Isla Salas y Gómez

Coordinates: 26°28′20″S 105°21′45″W / 26.47222°S 105.36250°W / -26.47222; -105.36250
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Isla Salas y Gómez
Native name:
Motu Motiro Hiva
Aerial view of Salas y Gómez, looking east
Aerial view of Salas y Gómez in March 2000, looking east
Isla Salas y Gómez is located in Pacific Ocean
Isla Salas y Gómez
Isla Salas y Gómez
LocationLocation of Salas y Gómez Island in the Pacific Ocean
Adjacent toPacific Ocean
Total islands1
Area0.15 km2 (0.058 sq mi)
Highest elevation30 m (100 ft)
Region Valparaíso
Province Isla de Pascua
Commune Isla de Pascua
Additional information
Time zone
 • Summer (DST)

Isla Salas y Gómez[2] (Spanish pronunciation: [ˈisla ˈsalas i ˈɣomes]), also known as Isla Sala y Gómez (Spanish pronunciation: [ˈisla ˈsalaj ˈɣomes]; Rapa Nui: Motu Motiro Hiva), is a small uninhabited Chilean island in the Pacific Ocean. It is sometimes considered the easternmost point in the Polynesian Triangle.[3][4]

Isla Salas y Gómez and its surrounding waters are a Marine Protected Area called Parque Marino Salas y Gómez, with a surface area of 150,000 km2. [5] Throughout its history, the island has been largely untouched by humans, due to its diminutive size and remoteness.[4]


Isla Salas y Gómez is located 3,210 km west of the Chilean mainland, 2,490 km west of Chile's Desventuradas Islands, 3,226 km south of the Galápagos Islands and 391 km east-northeast of Easter Island, the closest landmass. Salas y Gómez consists of two rocks, a smaller one in the west measuring 4 hectares in area (270 meters north–south, 200 meters east–west), and a larger one in the east measuring 11 ha (500 meters north–south, 270 meters east–west), which are connected by a narrow isthmus in the north, averaging approximately 30 meters in width. The total area is approximately 15 hectares (0.15 km2), and the total length northwest–southeast is 770 meters. Its highest point, 30 meters above sea level, is in the south of the eastern rock, less than 30 meters from the shore, above a 10 meter high cliff. The highest elevation on the western rock is 26 meters.[citation needed]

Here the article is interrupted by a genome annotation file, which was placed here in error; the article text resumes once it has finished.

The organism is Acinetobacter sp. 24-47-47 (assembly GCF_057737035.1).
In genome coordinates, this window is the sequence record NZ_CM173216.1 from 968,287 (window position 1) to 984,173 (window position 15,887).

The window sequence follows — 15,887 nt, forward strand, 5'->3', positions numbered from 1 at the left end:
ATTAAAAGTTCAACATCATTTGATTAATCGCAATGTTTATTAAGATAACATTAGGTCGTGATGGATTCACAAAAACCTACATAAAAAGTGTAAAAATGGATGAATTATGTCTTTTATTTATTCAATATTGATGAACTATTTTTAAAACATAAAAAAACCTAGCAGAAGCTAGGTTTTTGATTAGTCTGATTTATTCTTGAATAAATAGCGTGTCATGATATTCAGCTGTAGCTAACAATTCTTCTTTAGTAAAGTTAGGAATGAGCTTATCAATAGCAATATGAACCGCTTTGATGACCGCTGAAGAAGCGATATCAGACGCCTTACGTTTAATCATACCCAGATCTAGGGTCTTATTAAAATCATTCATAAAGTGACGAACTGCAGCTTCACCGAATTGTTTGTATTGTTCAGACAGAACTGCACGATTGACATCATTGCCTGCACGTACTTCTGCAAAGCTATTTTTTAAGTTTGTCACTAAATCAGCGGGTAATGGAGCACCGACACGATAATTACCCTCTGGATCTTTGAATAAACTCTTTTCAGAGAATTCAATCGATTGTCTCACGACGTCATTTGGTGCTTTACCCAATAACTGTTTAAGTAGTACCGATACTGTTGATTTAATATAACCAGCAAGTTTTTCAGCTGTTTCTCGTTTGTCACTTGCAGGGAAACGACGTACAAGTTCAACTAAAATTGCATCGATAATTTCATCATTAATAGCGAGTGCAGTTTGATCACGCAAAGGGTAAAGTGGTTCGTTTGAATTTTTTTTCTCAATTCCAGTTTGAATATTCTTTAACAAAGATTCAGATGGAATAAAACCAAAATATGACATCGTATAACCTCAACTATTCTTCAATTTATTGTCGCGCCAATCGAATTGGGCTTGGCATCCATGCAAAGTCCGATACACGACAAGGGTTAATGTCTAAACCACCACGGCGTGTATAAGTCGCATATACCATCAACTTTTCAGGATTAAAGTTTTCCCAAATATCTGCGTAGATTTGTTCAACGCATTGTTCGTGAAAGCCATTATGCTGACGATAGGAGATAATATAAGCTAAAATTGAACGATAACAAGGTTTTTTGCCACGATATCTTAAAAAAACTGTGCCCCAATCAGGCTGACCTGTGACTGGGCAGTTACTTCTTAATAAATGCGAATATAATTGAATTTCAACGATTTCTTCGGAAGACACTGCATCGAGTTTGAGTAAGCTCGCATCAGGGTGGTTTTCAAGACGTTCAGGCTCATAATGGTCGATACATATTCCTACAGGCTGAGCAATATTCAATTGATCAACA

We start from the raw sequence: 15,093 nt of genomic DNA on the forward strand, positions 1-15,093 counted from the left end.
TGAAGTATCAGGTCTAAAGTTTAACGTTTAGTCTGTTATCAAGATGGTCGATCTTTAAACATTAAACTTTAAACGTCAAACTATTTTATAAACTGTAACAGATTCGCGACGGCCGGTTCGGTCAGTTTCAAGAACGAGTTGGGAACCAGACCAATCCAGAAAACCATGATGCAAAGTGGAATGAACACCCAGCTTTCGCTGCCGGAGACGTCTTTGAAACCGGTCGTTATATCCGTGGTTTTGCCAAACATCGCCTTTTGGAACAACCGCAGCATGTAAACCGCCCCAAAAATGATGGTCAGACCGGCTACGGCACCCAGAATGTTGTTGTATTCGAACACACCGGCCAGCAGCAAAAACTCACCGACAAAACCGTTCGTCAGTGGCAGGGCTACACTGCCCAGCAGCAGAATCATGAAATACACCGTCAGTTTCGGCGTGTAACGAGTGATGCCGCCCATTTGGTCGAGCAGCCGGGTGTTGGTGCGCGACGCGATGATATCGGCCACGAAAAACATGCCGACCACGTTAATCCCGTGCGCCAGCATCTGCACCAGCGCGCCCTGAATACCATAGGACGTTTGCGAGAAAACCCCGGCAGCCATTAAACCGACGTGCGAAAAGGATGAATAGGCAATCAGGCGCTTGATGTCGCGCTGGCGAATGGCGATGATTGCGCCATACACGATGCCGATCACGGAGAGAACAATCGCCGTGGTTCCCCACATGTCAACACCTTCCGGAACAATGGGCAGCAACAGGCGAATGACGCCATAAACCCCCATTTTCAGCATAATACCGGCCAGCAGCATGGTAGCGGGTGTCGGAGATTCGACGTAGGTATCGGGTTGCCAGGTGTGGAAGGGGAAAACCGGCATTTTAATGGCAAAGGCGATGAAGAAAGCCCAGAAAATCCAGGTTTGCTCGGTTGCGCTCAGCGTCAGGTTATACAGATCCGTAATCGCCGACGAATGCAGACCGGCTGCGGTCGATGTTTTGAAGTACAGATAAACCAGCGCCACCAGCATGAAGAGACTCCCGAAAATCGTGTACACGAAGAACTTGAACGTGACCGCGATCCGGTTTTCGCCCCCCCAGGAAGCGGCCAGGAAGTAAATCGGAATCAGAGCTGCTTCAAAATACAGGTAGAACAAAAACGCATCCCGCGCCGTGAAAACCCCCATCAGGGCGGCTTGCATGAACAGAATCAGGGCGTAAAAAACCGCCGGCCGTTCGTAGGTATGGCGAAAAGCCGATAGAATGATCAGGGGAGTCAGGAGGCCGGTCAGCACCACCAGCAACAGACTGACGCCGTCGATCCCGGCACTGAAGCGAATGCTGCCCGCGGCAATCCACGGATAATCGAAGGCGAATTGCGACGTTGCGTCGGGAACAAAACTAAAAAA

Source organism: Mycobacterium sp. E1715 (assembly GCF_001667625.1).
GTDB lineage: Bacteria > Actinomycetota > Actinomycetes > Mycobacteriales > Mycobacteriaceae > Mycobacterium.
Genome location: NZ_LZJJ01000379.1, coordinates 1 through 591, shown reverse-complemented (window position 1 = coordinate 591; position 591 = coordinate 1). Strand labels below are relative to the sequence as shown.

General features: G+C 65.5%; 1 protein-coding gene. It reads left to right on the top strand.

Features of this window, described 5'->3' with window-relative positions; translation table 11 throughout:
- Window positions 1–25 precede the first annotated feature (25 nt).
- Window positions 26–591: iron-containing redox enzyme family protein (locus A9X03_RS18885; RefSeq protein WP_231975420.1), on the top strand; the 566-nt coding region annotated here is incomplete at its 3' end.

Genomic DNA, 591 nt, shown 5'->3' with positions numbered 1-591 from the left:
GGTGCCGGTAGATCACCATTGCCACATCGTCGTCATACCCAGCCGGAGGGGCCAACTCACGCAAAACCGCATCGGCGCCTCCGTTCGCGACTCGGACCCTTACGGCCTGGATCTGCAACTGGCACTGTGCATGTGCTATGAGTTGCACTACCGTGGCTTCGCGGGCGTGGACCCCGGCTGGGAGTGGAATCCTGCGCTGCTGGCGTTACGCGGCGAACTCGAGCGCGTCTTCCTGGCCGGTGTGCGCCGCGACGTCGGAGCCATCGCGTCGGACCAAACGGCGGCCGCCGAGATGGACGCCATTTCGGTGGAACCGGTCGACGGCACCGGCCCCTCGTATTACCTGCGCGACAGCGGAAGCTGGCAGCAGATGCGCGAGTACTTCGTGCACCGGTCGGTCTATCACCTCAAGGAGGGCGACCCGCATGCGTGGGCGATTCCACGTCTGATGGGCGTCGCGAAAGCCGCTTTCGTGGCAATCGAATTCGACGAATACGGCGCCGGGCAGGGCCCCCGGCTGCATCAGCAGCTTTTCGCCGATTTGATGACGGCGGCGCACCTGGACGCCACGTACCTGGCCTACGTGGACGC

The island is showered with salt water, and the shoreline is dotted with countless tidepools. Because the shoreline consists primarily of cliffs, landing on the island is difficult in all but the calmest of conditions.[6]

There are no permanent sources of fresh water on the island, but there is an intermittent rainwater pool in a depression on the eastern rock, which often forms a cache of fresh water 75 meters in diameter. This is essential for the survival of the large population of seabirds.[7]

Even when this area appears dry at the surface, the sand is still moist just a few inches below the surface. This flat sandy area is also the only place on the island suitable for landing helicopters.[citation needed]

In 1994, the Chilean Navy installed an automated beacon and a tsunami warning system. The island has since been declared a nature sanctuary.[8]



The Rapa Nui name for the island is Motu Motiro Hiva or Manu Motu Motiro Hiva, meaning (Bird's) Islet on the way to Hiva. Hiva is part of the names of several Polynesian islands, particularly in the Marquesas Islands. In the Rapa Nui language, however, it means "far off lands" and is the name for the mythical original homeland of the Polynesians. From Easter Island, Salas y Gómez is almost the opposite direction to the Marquesas, and the next inhabited territory "behind" Salas y Gómez would be the coast of South America. This was one of the factors that led Thor Heyerdahl to theorize that there was pre-European contact between Polynesia and South America.